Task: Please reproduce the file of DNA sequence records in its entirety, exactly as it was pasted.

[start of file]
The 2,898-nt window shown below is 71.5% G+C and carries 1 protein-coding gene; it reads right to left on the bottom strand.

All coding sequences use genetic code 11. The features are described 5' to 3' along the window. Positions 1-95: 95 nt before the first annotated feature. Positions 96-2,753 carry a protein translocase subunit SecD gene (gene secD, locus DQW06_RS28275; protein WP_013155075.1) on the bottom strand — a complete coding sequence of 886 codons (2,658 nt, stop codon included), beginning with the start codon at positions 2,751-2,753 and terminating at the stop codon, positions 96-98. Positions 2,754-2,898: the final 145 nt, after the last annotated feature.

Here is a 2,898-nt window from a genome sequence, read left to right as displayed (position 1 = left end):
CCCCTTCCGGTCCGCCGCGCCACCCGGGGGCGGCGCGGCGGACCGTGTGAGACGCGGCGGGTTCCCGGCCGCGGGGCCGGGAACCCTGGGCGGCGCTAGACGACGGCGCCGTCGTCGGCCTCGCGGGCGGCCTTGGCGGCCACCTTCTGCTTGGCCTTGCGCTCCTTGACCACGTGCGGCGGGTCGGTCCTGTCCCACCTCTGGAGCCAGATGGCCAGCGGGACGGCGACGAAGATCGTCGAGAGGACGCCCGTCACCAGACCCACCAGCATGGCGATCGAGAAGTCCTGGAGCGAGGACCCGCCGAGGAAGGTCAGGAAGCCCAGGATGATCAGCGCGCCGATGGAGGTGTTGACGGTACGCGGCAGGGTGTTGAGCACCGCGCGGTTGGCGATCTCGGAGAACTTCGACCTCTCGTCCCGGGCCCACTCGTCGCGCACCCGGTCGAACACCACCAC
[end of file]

The 2,898-nt window shown below is 71.5% G+C and carries 1 protein-coding gene; it reads right to left on the bottom strand.

All coding sequences use genetic code 11. The features are described 5' to 3' along the window. Positions 1-95: 95 nt before the first annotated feature. Positions 96-2,753 carry a protein translocase subunit SecD gene (gene secD, locus DQW06_RS28275; protein WP_013155075.1) on the bottom strand — a complete coding sequence of 886 codons (2,658 nt, stop codon included), beginning with the start codon at positions 2,751-2,753 and terminating at the stop codon, positions 96-98. Positions 2,754-2,898: the final 145 nt, after the last annotated feature.

Here is a 2,898-nt window from a genome sequence, read left to right as displayed (position 1 = left end):
CCCCTTCCGGTCCGCCGCGCCACCCGGGGGCGGCGCGGCGGACCGTGTGAGACGCGGCGGGTTCCCGGCCGCGGGGCCGGGAACCCTGGGCGGCGCTAGACGACGGCGCCGTCGTCGGCCTCGCGGGCGGCCTTGGCGGCCACCTTCTGCTTGGCCTTGCGCTCCTTGACCACGTGCGGCGGGTCGGTCCTGTCCCACCTCTGGAGCCAGATGGCCAGCGGGACGGCGACGAAGATCGTCGAGAGGACGCCCGTCACCAGACCCACCAGCATGGCGATCGAGAAGTCCTGGAGCGAGGACCCGCCGAGGAAGGTCAGGAAGCCCAGGATGATCAGCGCGCCGATGGAGGTGTTGACGGTACGCGGCAGGGTGTTGAGCACCGCGCGGTTGGCGATCTCGGAGAACTTCGACCTCTCGTCCCGGGCCCACTCGTCGCGCACCCGGTCGAACACCACCAC